The concern of the bystanders was comforting. The driver sat in the cab and talked with the crowd. He did not come over and speak to us. The conversation was animated. We later found out he was driving the truck for someone else. “God’s Way” was painted on the windshield in bright yellow letters. I guess we got in God’s way, I thought.
I walked around, taking pictures. We were at the corner of Osei Tutu I Avenue and Wawase. Above loomed a four-story building named “Trinity House”. There was a stationery store and a shop selling chairs, including the kind I’ve seen at the airport.
Thirty minutes later, Eric returned with a policeman in a black and white uniform and carrying a newspaper. Without acknowledging the obrunis, he took some notes, writing them down on his paper. He asked the drivers to move the taxis out of the line of traffic but because the truck was without brakes, it stayed where it was. Then he sat down in the shade of the Trinity House in one of the airport chairs, back to the street scene and waited for a tow truck to come and move the orange truck.
Eric arranged transport to the police station and the hospital in that order and asked us to sit in the back of the parked taxi. We hesitated. Bob said his appetite for sitting in stationary taxis was very small. But he agreed and the men moved the five-gallon jugs of water and Maui Recycling Service reusable grocery bags full of food into the car. I watched in apprehension as Bob picked up the water bottles, recalling stories of cracked vertebrata breaking under the stress of unusual movement, rendering the victim a paraplegic.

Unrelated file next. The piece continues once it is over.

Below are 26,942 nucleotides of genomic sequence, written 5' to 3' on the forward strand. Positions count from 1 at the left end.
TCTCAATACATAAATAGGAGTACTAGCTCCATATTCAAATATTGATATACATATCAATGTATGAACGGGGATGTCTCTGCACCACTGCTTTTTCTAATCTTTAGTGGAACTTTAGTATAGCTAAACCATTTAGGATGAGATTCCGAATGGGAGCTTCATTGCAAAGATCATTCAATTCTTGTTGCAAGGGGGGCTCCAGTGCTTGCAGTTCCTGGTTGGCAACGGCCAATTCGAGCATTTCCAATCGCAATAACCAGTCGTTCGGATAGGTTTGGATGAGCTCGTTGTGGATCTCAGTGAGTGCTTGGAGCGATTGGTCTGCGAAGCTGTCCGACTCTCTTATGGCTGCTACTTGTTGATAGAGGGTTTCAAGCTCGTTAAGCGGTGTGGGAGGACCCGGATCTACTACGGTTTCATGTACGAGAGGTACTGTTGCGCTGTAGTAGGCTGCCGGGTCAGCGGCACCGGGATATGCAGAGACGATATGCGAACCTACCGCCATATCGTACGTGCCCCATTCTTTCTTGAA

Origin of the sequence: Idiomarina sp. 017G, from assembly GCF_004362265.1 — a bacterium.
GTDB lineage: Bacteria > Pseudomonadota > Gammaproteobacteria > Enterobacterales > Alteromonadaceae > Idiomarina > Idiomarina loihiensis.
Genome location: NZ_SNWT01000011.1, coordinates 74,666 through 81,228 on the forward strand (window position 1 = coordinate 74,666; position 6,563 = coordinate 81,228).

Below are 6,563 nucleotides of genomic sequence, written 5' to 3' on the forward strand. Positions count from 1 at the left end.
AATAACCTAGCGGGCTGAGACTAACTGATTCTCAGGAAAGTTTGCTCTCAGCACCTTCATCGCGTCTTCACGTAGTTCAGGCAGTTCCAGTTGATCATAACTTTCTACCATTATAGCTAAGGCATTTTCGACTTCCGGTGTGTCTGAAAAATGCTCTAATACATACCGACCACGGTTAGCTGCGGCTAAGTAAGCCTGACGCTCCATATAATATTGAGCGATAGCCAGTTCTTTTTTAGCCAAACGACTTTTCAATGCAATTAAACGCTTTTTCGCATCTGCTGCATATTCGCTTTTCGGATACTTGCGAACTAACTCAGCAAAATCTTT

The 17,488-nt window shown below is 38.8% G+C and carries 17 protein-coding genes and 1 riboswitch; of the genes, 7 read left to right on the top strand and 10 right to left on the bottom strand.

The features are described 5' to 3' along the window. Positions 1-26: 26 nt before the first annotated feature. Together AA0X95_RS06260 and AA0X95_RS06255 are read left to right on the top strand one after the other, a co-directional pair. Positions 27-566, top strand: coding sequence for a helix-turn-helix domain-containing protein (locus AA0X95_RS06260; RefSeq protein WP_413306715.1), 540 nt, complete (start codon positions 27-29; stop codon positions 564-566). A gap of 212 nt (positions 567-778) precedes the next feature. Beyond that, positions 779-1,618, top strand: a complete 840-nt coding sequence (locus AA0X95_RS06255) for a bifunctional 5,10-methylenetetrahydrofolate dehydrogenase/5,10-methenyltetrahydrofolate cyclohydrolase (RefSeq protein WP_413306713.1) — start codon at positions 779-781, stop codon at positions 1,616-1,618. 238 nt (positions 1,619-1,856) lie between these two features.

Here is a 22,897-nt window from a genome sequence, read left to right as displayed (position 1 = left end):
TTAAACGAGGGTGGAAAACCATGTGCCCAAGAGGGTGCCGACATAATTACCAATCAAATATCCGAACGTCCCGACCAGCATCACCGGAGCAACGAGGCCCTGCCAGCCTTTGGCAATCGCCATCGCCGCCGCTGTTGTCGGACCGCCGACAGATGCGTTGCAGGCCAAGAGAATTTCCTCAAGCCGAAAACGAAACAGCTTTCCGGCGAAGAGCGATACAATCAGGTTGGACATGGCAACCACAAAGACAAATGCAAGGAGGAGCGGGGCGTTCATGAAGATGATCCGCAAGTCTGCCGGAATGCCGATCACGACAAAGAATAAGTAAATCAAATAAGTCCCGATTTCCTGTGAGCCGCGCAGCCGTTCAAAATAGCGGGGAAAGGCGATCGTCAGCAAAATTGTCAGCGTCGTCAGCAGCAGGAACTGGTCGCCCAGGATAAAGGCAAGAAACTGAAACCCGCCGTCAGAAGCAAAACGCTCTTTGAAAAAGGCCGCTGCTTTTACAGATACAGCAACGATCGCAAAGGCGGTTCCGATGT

It felt good to sit down. We sipped at what was left of our water. We had brought enough for a one hour outing and now it was pushing 1pm. Our heads hurt. Bob felt sick to his stomach. Our brains had been rattled. Bob’s entire left side was muscle sore because he was turned to the left, talking with Eric when we were hit. I must have been looking straight ahead because I felt only soreness in my neck.